The software clearly indicates which criterions have not been addressed yet and allows to generate smart progress overviews at any point in time. Follow-up of potential shortcomings forms a crucial factor in a qualitative clinical audit. Therefore, an action plan (per category) can be easily compiled in the software, and priority levels can be assigned (using a tick box system). It is important when evaluating/auditing departmental processes that improvement or progress can be expected. The B-QUAADRIL action plan allows specific criteria to be fulfilled as it requires “tangible” actions.

Following the B-QUAADRIL standard the self-evaluation phase should be repeated at least every two years. Indeed, evaluating and auditing a radiological service must be approached as a continuous process rather than a ‘single-shot’. The B-QUAADRIL software freezes the results when finishing a clinical self-evaluation phase, will use previously-stored versions as a starting position (for the next upcoming self-evaluation/audit phase) and presents the trends on how the different criterions were met throughout the time.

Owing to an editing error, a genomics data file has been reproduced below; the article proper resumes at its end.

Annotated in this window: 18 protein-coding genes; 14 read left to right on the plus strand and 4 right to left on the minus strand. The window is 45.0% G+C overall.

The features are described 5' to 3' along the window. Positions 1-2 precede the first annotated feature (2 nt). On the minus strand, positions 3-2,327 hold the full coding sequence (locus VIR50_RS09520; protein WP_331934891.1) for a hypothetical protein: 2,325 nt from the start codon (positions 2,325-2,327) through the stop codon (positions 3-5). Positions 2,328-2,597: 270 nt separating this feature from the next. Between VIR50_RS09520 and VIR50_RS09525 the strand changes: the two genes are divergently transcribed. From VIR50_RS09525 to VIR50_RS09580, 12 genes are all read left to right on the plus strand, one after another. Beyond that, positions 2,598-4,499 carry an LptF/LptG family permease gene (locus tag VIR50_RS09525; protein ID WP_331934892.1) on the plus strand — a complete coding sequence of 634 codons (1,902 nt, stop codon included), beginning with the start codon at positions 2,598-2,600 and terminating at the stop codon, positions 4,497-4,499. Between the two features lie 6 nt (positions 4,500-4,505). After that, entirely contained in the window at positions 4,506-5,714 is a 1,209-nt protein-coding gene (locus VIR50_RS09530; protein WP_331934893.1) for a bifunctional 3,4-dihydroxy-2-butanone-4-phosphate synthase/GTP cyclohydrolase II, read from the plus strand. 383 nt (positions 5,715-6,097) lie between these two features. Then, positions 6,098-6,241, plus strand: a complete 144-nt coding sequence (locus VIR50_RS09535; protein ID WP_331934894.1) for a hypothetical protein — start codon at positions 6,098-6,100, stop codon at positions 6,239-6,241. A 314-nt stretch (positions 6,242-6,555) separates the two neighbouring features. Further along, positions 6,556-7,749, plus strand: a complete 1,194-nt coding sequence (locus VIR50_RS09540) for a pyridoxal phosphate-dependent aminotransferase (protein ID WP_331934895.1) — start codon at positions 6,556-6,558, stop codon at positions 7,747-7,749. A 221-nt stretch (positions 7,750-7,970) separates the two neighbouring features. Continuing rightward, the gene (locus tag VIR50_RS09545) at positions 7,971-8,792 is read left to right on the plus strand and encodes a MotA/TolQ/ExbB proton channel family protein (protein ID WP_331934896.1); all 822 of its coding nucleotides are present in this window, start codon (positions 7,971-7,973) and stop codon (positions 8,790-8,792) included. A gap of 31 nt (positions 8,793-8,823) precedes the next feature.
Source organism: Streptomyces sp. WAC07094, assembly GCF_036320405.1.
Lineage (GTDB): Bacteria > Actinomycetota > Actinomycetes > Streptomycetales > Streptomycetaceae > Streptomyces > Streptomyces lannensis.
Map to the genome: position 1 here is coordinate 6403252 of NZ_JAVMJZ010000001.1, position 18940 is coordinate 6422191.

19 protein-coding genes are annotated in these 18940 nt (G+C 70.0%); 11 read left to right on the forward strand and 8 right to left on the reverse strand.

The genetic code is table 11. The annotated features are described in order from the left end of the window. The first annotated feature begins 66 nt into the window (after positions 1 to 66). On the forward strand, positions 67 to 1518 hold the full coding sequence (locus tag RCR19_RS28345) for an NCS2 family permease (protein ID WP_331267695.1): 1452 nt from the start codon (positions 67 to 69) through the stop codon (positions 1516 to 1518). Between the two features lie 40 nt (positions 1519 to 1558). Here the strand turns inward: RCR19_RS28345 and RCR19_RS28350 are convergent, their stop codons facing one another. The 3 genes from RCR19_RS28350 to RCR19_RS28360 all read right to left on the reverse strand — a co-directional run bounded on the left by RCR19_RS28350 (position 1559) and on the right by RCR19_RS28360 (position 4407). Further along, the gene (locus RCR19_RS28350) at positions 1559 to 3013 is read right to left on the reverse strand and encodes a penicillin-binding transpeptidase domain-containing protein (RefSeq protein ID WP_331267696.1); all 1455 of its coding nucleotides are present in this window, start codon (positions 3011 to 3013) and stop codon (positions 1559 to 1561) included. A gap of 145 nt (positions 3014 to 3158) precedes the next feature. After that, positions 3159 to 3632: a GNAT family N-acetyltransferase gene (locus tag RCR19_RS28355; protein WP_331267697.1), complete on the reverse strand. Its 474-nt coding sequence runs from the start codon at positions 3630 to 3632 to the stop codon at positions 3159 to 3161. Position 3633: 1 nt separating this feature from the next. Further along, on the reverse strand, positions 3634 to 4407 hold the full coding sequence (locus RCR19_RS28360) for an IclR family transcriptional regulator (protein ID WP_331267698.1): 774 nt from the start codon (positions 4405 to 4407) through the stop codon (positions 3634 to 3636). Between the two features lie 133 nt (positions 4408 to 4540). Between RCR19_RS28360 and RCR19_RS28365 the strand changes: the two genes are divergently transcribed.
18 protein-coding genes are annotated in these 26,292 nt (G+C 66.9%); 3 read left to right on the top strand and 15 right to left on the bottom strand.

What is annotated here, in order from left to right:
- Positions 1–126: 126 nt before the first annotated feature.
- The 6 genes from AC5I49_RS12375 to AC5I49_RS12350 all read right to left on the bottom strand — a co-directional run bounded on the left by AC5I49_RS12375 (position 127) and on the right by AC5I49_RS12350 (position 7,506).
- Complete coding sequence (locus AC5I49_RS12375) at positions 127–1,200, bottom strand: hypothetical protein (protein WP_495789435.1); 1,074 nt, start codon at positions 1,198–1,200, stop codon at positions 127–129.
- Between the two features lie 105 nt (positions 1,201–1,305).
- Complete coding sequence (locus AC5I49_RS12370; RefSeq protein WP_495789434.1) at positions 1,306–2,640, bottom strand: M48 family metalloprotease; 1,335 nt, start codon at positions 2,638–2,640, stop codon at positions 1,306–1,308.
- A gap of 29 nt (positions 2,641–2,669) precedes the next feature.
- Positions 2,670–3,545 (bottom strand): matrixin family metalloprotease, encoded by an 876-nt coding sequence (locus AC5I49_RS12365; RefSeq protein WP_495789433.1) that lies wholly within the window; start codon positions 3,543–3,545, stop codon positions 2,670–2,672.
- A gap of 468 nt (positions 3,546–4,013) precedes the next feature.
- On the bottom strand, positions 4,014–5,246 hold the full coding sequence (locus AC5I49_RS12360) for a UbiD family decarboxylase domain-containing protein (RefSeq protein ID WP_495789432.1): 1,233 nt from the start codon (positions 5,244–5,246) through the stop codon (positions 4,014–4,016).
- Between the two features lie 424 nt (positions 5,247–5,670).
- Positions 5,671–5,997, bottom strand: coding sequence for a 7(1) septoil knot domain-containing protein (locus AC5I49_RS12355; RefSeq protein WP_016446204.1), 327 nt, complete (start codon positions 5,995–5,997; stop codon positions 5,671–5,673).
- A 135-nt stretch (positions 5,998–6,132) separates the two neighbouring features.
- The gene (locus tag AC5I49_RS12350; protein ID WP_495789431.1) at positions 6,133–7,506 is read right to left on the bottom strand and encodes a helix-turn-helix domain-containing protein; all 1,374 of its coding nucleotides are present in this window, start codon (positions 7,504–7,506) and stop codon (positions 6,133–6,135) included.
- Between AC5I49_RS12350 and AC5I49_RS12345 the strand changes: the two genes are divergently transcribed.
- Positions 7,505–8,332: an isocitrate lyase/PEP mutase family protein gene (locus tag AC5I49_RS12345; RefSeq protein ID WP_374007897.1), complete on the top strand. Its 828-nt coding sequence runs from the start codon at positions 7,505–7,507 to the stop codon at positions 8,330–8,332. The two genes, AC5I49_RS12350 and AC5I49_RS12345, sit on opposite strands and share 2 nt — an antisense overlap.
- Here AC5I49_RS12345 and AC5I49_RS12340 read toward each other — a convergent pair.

Finally, B-QUAADRIL has the ability to automatically generate reports showing the individual response for each question, the progress while evaluating (overall and at specified levels), the action plan and predefined analytics. It is mandatory for each radiology department in Belgium to apply the B-QUAADRIL clinical audit program and to generate self-evaluation reports as presented here (Figure 2).

Compliance 3 REPORTING

Figure 2: Example report